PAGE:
As Hurricane Harvey recovery in Houston begins, let’s not forget the lessons we learned in Katrina. Journalist Sheri Fink documented the horrific conditions at Memorial Hospital in New Orleans, Lousiana during the hurricane in which life-support systems lost power, food and medicine depleted, temperatures soared, and patients tried to survive in darkness.
Doctors were left with a decision they felt was the only ethical thing left to do and injected elderly patients with lethal doses of morphine and sedatives. Read more in Fink’s alarming novel.
Fink’s book is a commonly assigned reading in graduate public health programs for its in-depth examination of ethical health issues. 
HOUSTON, TX, — Tuesday, August 29, 2017 — UPDATE

Flooding across the Houston area has increased as up to 2 more inches of rain fell on Monday night. Most evacuees are headed towards the Houston Convention Center which is packed with over 9,000 individuals as of Tuesday morning.

University of Houston campus is closed until the Tuesday after Labor Day. University President Renu Khator. Full message below:

Souce: @UHpres, Twitter

An off-campus student source we spoke to at the beginning of the storm is currently moving items of value to the second floor of her home in the Houston Medical Center area due to rising flood waters. She and her family are saving water and waiting to hear how they can be evacuated.


HOUSTON, TX, — Sunday, August 27, 2017 UPDATE

As rescue operations are underway in the massive flooding in Houston, tornado warnings have gone into effect.

Saturday evening, University of Houston students who were staying in the dorms were told to stay indoors and away from the windows. Campus cafeteria was open in the dorms, but are operating on a limited menu. Classes are canceled until next Wednesday, August 30, 2017.

The University of Houston website has advised students to move cars to any above the ground parking. Approximately 2,000 to 8,000 students are currently staying on campus during the storm. This includes out-of-state students and foreign students. Buildings are equipped with backup generators to secure elevators and security/ safety systems.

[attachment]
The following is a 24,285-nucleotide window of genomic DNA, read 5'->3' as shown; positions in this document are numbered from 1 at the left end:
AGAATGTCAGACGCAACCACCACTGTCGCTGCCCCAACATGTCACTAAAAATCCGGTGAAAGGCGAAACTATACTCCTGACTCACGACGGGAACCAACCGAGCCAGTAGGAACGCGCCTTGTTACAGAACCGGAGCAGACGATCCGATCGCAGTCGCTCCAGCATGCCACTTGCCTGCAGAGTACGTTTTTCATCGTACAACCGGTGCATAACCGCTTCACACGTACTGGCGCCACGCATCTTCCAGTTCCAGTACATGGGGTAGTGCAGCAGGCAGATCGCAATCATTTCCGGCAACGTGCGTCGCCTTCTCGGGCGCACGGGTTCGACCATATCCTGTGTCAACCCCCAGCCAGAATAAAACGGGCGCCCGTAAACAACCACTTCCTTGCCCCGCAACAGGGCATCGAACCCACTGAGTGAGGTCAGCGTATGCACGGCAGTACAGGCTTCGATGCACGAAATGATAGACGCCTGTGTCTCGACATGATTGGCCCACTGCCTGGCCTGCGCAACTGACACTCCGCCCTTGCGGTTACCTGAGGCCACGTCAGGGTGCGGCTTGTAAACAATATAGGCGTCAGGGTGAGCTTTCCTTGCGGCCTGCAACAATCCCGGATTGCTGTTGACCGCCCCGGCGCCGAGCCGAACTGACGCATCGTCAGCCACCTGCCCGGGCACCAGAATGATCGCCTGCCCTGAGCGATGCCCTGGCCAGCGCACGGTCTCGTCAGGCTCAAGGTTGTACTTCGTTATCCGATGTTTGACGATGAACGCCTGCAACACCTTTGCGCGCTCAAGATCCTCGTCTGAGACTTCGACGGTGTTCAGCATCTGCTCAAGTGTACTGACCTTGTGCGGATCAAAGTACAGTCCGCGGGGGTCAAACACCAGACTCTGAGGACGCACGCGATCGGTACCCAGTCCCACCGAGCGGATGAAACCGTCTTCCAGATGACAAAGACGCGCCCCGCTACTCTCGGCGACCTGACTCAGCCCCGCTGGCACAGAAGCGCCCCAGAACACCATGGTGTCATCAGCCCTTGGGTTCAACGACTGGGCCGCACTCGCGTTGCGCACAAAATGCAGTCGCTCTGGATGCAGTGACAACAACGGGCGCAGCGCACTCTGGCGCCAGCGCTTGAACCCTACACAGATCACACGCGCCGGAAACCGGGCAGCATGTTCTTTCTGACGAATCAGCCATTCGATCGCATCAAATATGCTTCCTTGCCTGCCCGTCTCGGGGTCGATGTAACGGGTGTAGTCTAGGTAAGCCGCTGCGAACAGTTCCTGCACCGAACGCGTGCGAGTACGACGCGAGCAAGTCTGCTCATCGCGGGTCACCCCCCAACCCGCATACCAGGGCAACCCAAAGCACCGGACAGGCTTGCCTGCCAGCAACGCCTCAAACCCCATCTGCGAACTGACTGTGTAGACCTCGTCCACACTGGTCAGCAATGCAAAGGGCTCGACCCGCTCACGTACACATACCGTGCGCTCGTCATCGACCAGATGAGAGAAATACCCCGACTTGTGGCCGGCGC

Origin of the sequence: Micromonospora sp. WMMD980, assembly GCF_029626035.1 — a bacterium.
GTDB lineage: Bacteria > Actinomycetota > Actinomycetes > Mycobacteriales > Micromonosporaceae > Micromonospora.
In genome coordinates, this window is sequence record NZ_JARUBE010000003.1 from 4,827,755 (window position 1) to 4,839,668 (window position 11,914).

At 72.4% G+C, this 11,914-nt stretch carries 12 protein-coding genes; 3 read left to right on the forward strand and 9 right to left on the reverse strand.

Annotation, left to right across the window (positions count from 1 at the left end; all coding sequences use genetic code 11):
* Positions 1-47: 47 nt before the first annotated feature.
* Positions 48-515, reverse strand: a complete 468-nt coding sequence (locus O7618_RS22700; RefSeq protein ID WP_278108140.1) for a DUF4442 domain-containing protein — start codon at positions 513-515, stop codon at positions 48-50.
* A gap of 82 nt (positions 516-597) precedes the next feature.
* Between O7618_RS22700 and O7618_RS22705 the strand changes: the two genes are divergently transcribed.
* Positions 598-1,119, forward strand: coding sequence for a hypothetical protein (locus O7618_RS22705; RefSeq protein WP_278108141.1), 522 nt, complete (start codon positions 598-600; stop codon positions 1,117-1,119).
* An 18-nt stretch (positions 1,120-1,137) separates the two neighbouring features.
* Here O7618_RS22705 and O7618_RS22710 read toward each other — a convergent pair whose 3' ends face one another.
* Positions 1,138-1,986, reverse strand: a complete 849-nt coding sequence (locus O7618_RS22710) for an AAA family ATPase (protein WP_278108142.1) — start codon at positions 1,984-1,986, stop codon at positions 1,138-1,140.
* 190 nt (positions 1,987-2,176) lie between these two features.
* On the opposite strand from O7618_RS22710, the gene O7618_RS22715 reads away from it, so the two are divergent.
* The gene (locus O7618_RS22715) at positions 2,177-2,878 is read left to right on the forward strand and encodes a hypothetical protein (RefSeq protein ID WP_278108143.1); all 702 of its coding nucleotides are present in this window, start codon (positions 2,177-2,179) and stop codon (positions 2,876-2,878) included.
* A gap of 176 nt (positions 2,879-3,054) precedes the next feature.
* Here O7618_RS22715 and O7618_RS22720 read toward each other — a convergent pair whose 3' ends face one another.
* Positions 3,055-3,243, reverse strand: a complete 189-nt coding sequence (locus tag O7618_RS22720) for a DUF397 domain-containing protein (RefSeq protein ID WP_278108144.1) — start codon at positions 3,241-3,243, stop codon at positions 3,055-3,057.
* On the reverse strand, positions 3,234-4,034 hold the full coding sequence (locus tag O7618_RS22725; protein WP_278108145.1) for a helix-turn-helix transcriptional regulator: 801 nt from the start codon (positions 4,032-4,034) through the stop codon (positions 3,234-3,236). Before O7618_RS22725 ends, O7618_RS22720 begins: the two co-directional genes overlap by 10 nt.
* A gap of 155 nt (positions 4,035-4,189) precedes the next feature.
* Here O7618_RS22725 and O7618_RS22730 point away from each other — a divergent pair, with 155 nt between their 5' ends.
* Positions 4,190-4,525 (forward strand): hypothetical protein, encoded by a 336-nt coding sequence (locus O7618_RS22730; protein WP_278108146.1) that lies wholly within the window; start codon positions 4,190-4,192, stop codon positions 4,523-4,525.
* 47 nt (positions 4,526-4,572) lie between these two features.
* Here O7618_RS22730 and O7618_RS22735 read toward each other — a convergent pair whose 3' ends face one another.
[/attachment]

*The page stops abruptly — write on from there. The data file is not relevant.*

Meanwhile, UH students are taking to SnapChat to document their experiences.

A helicopter makes landing to provide aid. 

Mayor Sylvester Turner did not mandate any evacuation of Houston, and in a press conference today defended his decision saying that an evacuation would have led to a far worse calamity for Houston residents. “The decision that we made was a smart one. It was the right decision in light of their safety” Turner told reporters. He also stated, “If you think the situation right now is bad, you give an order to evacuate, you are creating a nightmare. Especially when it’s not planned.”

Currently, all major interstates and highways are closed.

We spoke to Rami Nassar who owns a local towing company Rami Wrecker Services. Nassar said while his community is not flooded, his phone is ringing off the hook to help stranded passengers and residents. Nassar mentioned that small boats fitting about 5 people are circulating the city to find residents in need of help. In one rescue, Nassar almost lost his truck to the flood. He further advised caution of standing in the water as he has observed crocodiles and sharks in the water.

Tornados are also causing further destruction.

Video courtesy of Rami Nassar, Rami Wrecker Services, August 27, 2017.

More flooding is expected this evening.


HOUSTON, TX — Saturday, August 26, 2017 — While Hurricane Harvey has been downgraded to a tropical storm as of Saturday afternoon, students at the University of Houston are stuck waiting to find out when and how they will return to classes.

We spoke to a first-year nutrition major at UH who told us that the campus is closed until Monday. However, with flooding forecasted she is unsure how she can return to campus because she can only park in her designated parking space –which is below ground in basement parking.

While the student we spoke to feels safe in the medical center area where her apartment is, she worries more for students in Katy who are at a higher risk of flooding. She tells us that teachers have been supportive and have communicated messages of staying safe throughout the storm, but she is working to complete all her online assignments to avoid falling behind.

Students staying at the University of Houston campus dormitories welcomed President Renu Khator in the Moody Tower cafeteria for lunch.

Source: @Thom_Dwyer, Twitter

 


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Author: College Mamma

College Mamma is a professor who blogs for students. She is also a mother of two and a lover of coffee.

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